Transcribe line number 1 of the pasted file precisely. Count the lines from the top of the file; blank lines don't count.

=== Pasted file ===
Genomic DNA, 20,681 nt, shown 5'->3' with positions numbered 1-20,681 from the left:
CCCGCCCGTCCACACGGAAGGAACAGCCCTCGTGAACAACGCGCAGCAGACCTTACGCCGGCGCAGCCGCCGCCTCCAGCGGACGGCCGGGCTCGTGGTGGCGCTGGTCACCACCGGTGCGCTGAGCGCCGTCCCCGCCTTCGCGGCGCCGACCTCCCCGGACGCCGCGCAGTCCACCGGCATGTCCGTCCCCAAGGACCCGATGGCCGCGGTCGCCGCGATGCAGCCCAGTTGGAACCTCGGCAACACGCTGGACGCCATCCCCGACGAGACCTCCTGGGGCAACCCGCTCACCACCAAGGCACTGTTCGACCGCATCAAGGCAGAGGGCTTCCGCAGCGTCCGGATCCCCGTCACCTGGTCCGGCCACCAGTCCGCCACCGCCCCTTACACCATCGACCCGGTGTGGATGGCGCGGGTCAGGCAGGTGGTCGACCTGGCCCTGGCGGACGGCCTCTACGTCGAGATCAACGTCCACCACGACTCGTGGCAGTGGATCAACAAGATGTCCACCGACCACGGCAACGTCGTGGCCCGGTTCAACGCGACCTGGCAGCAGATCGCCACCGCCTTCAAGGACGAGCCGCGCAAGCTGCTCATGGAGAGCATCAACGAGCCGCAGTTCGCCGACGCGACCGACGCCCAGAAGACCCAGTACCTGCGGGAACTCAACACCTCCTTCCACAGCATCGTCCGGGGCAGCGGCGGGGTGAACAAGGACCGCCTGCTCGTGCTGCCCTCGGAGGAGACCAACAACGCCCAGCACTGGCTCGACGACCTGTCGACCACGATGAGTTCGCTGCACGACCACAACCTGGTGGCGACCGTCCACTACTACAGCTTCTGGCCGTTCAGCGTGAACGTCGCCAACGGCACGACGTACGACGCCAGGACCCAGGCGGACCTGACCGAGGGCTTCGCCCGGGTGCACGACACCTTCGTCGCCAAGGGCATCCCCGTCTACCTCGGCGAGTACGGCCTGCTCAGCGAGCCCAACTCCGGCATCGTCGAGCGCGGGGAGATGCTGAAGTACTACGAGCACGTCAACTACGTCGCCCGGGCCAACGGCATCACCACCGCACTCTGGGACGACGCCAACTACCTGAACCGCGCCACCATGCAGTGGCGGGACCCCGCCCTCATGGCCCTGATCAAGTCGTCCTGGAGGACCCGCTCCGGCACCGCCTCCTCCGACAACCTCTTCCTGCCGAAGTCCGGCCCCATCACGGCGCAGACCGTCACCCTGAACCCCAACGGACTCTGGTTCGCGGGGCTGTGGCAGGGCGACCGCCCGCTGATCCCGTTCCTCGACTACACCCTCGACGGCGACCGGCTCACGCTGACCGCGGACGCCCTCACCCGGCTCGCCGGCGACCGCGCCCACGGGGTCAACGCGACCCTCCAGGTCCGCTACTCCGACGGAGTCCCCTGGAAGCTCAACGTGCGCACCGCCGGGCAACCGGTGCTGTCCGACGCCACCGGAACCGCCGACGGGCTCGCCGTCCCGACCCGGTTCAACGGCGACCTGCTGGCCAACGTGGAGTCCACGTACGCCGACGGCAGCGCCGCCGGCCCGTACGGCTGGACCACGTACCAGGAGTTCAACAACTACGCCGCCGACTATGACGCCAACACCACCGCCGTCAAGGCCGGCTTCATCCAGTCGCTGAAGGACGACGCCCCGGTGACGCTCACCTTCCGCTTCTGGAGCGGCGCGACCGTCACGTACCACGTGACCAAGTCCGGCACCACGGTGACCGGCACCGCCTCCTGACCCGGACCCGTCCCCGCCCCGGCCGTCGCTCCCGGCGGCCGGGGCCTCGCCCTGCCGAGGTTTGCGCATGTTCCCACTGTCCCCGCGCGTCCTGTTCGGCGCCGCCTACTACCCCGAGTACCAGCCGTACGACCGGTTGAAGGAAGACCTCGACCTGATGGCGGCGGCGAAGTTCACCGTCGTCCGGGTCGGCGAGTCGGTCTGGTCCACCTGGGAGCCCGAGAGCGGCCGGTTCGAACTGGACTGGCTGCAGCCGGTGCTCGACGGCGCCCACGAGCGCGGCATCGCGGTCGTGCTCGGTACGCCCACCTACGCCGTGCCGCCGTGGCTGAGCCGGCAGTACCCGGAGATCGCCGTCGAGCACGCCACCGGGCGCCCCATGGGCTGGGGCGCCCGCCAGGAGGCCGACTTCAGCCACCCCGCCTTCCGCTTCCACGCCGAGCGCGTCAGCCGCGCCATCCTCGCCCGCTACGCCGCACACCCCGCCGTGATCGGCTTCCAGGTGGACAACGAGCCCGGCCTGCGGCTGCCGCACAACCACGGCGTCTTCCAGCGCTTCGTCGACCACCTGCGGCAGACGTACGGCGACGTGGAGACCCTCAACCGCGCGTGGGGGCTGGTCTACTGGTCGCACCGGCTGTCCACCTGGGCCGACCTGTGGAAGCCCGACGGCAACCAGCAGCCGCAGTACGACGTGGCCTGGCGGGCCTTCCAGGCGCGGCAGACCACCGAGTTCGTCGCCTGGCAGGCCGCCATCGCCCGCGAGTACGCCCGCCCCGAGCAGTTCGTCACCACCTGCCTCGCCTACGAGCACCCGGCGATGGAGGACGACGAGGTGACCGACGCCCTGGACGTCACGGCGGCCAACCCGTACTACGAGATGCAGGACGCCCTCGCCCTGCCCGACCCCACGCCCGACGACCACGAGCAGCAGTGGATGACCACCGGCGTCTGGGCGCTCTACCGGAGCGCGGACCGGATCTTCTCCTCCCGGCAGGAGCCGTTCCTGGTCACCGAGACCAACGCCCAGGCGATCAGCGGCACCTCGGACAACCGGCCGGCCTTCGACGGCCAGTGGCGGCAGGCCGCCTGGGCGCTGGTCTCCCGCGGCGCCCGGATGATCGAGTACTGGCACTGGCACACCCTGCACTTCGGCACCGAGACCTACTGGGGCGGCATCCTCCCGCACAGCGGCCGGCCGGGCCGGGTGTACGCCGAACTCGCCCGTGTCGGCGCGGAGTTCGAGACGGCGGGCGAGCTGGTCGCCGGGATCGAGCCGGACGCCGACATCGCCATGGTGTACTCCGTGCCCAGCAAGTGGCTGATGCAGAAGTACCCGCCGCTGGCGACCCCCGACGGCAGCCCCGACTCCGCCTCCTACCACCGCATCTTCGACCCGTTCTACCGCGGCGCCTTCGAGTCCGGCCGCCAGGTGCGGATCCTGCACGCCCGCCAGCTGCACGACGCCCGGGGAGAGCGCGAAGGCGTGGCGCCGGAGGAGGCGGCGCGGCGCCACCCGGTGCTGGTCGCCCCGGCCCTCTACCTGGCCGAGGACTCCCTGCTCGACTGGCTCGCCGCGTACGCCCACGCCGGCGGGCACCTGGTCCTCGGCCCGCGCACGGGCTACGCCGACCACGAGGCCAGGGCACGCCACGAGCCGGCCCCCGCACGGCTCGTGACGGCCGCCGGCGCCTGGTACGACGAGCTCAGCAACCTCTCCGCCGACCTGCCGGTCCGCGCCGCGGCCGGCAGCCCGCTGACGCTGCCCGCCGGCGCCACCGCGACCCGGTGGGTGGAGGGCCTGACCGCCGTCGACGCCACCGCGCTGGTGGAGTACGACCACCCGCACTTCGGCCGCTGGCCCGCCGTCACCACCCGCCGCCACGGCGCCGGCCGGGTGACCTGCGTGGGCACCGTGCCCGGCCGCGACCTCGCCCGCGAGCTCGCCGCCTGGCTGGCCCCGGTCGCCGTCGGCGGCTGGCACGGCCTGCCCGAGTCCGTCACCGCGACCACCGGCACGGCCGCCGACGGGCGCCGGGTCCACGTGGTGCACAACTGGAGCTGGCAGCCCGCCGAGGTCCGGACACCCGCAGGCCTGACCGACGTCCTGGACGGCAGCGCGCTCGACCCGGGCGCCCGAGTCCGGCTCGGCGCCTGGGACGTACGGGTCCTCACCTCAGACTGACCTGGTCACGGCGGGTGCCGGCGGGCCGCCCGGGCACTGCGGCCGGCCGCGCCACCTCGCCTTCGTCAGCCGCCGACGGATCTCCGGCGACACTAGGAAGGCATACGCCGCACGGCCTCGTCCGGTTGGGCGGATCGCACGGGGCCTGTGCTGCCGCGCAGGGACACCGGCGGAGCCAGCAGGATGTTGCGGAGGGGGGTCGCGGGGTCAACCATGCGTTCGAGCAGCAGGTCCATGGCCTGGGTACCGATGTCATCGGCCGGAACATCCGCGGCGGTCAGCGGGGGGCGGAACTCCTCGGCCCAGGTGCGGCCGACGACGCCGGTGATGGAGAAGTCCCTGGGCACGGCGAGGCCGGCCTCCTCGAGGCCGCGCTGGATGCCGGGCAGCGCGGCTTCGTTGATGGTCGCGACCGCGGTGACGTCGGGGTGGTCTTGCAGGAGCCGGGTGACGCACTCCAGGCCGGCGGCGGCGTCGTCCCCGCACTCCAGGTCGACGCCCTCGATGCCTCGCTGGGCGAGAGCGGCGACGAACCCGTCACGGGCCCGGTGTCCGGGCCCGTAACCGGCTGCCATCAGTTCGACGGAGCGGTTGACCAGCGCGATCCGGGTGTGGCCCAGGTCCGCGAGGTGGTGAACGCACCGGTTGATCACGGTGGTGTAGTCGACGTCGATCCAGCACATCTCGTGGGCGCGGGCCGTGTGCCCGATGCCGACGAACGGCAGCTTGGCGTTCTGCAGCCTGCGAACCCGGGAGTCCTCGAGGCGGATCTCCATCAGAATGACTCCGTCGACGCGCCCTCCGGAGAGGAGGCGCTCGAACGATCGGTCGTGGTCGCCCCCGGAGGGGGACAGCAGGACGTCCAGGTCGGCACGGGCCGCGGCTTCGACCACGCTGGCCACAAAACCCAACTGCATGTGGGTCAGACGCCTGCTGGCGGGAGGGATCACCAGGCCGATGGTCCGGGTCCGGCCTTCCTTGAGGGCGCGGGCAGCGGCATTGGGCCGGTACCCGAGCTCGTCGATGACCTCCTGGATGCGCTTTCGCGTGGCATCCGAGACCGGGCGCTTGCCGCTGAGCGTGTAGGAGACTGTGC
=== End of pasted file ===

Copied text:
Genomic DNA, 20,681 nt, shown 5'->3' with positions numbered 1-20,681 from the left: